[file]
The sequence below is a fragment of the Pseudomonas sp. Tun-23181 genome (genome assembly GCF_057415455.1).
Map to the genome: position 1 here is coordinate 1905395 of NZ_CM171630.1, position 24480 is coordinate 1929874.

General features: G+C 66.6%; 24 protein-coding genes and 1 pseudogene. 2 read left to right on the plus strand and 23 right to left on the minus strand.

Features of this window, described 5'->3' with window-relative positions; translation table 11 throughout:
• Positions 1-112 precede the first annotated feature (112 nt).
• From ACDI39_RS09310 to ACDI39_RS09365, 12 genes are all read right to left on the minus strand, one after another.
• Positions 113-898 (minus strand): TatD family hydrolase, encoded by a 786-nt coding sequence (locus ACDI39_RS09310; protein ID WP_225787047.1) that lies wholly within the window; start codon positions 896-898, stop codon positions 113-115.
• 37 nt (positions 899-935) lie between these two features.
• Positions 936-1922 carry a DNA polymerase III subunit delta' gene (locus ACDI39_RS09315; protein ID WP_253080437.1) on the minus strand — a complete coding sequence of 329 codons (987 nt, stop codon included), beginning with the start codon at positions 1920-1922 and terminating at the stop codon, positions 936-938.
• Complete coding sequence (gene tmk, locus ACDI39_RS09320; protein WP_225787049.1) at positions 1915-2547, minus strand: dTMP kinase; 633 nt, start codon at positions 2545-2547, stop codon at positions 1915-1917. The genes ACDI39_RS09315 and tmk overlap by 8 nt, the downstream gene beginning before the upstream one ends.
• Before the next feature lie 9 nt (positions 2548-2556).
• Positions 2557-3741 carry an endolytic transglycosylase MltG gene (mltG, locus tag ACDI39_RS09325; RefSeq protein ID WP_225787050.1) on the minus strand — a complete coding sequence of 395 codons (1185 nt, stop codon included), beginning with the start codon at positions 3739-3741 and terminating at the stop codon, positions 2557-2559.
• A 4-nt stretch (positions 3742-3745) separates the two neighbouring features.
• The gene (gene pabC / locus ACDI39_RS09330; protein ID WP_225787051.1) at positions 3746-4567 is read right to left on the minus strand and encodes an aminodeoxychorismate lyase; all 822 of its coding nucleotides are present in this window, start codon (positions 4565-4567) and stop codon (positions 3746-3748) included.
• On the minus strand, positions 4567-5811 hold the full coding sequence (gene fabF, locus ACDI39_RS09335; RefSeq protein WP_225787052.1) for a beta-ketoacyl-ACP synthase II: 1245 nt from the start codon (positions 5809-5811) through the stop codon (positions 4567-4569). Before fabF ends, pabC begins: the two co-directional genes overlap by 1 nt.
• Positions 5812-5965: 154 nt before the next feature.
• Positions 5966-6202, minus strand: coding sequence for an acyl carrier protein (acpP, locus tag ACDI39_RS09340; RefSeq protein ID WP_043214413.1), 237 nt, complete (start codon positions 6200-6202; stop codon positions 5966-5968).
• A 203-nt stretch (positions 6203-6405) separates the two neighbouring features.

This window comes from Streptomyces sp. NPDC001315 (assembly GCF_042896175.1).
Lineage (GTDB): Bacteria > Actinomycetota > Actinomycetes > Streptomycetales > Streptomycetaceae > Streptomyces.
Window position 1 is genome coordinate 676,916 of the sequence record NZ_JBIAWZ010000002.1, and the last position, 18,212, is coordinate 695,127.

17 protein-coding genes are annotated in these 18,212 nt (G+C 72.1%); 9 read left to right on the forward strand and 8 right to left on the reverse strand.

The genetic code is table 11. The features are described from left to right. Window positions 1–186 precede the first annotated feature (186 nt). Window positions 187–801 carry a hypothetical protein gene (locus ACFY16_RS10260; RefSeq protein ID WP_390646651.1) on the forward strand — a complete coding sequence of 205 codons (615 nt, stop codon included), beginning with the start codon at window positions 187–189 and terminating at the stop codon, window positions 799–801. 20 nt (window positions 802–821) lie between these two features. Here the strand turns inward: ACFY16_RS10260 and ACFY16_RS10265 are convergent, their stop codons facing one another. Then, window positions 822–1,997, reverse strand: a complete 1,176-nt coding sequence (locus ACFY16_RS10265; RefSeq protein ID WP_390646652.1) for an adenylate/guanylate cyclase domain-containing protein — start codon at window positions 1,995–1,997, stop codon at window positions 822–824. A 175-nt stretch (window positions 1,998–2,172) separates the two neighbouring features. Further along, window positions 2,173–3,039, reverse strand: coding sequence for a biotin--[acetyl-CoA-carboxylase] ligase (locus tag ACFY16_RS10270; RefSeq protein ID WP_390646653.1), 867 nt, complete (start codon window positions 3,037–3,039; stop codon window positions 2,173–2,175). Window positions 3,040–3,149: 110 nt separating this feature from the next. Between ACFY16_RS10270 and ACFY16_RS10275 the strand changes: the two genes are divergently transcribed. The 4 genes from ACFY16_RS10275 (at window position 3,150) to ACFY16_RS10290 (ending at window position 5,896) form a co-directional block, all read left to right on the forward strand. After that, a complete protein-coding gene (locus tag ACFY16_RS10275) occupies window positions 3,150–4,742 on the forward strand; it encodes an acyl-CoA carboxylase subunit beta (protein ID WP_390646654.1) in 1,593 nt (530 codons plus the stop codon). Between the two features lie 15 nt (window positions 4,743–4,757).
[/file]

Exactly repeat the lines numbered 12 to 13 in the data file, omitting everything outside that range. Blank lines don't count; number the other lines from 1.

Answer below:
• Positions 2557-3741 carry an endolytic transglycosylase MltG gene (mltG, locus tag ACDI39_RS09325; RefSeq protein ID WP_225787050.1) on the minus strand — a complete coding sequence of 395 codons (1185 nt, stop codon included), beginning with the start codon at positions 3739-3741 and terminating at the stop codon, positions 2557-2559.
• A 4-nt stretch (positions 3742-3745) separates the two neighbouring features.